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During Men’s Health Month, as throughout the year, it’s important to consider the impact of one of the most common health concerns for men – prostate cancer. Prostate cancer affects the lives and families of millions of men in the United States; one in every six men will be diagnosed with this disease. In 2013 alone, approximately 240,000 American men will be diagnosed and an estimated 30,000 men will die from prostate cancer. Particularly important for the military, active duty males are twice as likely to be diagnosed with prostate cancer as their civilian counterparts.1

Although prostate cancer is commonly thought to be a disease of only older men, there is increasing awareness that men can be stricken with prostate cancer much earlier -- in their 30s, 40s, and 50s, with major consequences for both their professional and family lives. Moreover, in addition to the tremendous impact of prostate cancer diagnosis and treatment on the lives of these men, there is a significant economic impact on our national and military budgets, much of which could be avoided with a better understanding of the disease and how best to manage it.

Since 1997, the DoD Prostate Cancer Research Program has been addressing these challenges. The PCRP, initiated by Congress to fund discovery-driven and high-impact research on prostate cancer, and managed by the USAMRMC through the office of the CDMRP, targets the most critical needs and creates funding opportunities to address them. Through the expertise of world-renowned scientists collaborating with prostate cancer patients and advocate leaders, the program currently funds research designed to 1) reduce overdiagnosis (i.e., diagnosing a disease that would never need treatment) by developing better tools to detect only clinically relevant disease, 2) reduce unnecessary treatment and its negative side effects by distinguishing aggressive from indolent disease at diagnosis, and 3) reduce death by developing more effective treatments and addressing mechanisms of resistance for men with high risk or advanced prostate cancer. In addition, each of these efforts is carried out with attention to striking disparities in the impact of prostate cancer, in which African American men experience 2.5 times greater risk of prostate cancer death compared to Caucasian men.

The PCRP has supported 1,995 researchers at 374 different institutions, all working toward the same goal: conquering prostate cancer. One group of these researchers and institutions, known as the Prostate Cancer Clinical Trials Consortium, has been supported by the PCRP since 2006 and is comprised of 13 leading cancer centers throughout the country. The PCCTC investigators bring together their expertise and resources to collaboratively design, implement and complete phase I and phase II trials to rapidly bring scientific discoveries to patients. In its relatively short time in existence, the PCCTC has already brought nine new drugs toward Phase III clinical trials, three of which are now approved for prostate cancer treatment: abiraterone (ZYTIGA®), enzalutamide (XTANDI®), and alpharadin (Xofigo®).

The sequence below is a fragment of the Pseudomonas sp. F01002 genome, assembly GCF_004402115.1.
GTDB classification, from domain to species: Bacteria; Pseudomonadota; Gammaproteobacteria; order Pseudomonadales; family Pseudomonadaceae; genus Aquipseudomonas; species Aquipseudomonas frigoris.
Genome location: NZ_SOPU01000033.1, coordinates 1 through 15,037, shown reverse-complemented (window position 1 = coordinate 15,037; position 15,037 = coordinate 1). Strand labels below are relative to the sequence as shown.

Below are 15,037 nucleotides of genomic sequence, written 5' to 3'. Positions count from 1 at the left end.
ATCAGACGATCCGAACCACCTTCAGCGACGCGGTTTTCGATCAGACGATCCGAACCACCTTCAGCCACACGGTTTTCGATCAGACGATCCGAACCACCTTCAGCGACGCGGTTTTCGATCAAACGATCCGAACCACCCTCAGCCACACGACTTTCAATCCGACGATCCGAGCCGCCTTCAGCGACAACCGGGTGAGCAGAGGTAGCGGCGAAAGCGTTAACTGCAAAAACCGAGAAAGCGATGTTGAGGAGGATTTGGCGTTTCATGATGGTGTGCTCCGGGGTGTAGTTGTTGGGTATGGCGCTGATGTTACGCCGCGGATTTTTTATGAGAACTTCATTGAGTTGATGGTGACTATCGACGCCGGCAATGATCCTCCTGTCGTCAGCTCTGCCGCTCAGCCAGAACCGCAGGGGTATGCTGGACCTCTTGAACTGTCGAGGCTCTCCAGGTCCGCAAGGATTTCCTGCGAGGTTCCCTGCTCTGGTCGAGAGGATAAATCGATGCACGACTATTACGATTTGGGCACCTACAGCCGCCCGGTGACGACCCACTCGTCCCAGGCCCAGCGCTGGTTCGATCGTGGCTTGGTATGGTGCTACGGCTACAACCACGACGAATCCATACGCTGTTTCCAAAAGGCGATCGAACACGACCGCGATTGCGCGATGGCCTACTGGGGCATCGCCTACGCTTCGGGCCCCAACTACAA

The PCRP also supports even earlier drug development through its Laboratory-Clinical Transition Awards, which fund investigators at a phase of research when funding is typically difficult to obtain, pushing new drugs through the required steps before they can be made available to patients through clinical trials.

Importantly, to ensure that improvements for prostate cancer patients are always at the center of the PCRP’s efforts and that patients have timely information on current research advancements, the program partners with many prostate cancer advocacy organizations including the Prostate Cancer Foundation, the Prostate Net, ZERO: The Project to End Prostate Cancer, Us TOO International, Malecare, the Prostate Health Education Network, and state prostate cancer coalitions, to name a few.

Through facilitating new discoveries and translating them into patient benefit, the PCRP is making a major impact towards achieving its mission to eliminate death from prostate cancer and enhance the well-being of men experiencing the impact of the disease.

For more information on the DoD Prostate Cancer Research Program, please visit the CDMRP website at

1 Zhu K, Devesa SS, Wu H, et al. 2009. Cancer incidence in the U.S. military population: comparison with rates from the SEER program. Cancer Epidemiol Biomarkers Prev 18:1740-45.